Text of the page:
A snowstorm engulfed Lebanon on the first day of the new year, cutting off mountain roads, isolating villages and worsening living conditions for tens of thousands of Syrian refugees.
Many refugees, living in tents and huts in the eastern Bekaa Valley, only came briefly out of their shelters on Friday to clear the snow so their dwellings would not collapse.
Elsewhere, Syrian children were seen tossing snowballs at one another and playing in the snow. A child ran around in flip-flops, unfazed by the cold.
In the eastern town of Al-Marj near the Syrian border, the refugees said their biggest worry was the water, from rain or snow, leaking into the tents.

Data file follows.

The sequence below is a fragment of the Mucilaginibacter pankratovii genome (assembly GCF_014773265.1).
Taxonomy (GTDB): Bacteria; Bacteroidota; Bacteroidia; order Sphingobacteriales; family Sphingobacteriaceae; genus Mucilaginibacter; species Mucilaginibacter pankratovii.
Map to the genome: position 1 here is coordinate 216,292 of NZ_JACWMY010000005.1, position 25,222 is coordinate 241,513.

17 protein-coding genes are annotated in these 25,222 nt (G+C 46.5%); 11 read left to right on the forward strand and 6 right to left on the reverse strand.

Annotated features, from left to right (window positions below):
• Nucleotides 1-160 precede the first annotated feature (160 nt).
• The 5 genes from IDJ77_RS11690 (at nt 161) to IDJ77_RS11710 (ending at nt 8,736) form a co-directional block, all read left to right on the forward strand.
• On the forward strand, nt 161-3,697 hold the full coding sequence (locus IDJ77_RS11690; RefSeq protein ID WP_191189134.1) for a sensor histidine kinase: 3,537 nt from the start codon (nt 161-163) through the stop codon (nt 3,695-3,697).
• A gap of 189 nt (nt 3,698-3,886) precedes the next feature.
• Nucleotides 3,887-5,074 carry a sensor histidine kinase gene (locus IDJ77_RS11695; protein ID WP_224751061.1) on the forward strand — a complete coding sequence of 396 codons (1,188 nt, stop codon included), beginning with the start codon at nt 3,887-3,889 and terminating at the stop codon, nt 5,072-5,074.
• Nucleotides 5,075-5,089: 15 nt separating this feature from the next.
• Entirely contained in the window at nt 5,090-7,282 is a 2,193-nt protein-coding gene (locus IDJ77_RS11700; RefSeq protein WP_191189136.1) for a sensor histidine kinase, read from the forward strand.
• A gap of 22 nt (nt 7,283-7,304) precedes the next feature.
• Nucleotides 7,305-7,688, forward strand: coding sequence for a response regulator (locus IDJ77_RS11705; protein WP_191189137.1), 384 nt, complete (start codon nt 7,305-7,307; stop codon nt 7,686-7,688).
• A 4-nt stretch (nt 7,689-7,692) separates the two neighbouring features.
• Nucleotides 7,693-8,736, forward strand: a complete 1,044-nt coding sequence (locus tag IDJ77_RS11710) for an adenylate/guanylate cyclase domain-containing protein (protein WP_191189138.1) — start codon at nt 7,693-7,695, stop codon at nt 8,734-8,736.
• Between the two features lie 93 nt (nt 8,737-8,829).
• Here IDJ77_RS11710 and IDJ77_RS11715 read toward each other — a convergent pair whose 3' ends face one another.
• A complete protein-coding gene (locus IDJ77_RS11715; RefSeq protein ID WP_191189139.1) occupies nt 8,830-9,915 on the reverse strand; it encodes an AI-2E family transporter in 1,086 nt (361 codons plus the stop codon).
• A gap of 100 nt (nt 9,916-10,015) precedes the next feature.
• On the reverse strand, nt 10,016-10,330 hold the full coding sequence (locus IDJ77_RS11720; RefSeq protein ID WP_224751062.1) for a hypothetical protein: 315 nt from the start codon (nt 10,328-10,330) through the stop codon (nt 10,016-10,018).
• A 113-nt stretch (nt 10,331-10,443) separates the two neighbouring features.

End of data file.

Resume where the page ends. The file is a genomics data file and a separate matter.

“We don’t know when the tent will collapse on us,” said a Syrian woman, who identified herself as Um Abdou. “When it’s windy, we cannot sleep because we are scared that the tent will be blown away.”
The storm, dubbed Vladimir, started on Thursday afternoon and by Friday morning many mountains roads were closed, including the highway linking Beirut with the Syrian capital of Damascus.
“Life is difficult inside the tent when it’s raining and cold,” said Jubair, another Syrian refugee who only gave his first name, fearing for his safety.
Police called on people to avoid mountain roads, citing the closures and bad visibility.
State-run National News Agency said dozens of cars were stuck on the road leading to the mountain resort of Ehden, adding that people were calling on the army to help them.
Lebanon hosts more than 1.5 million Syrian refugees — equivalent to a quarter of the country’s entire population.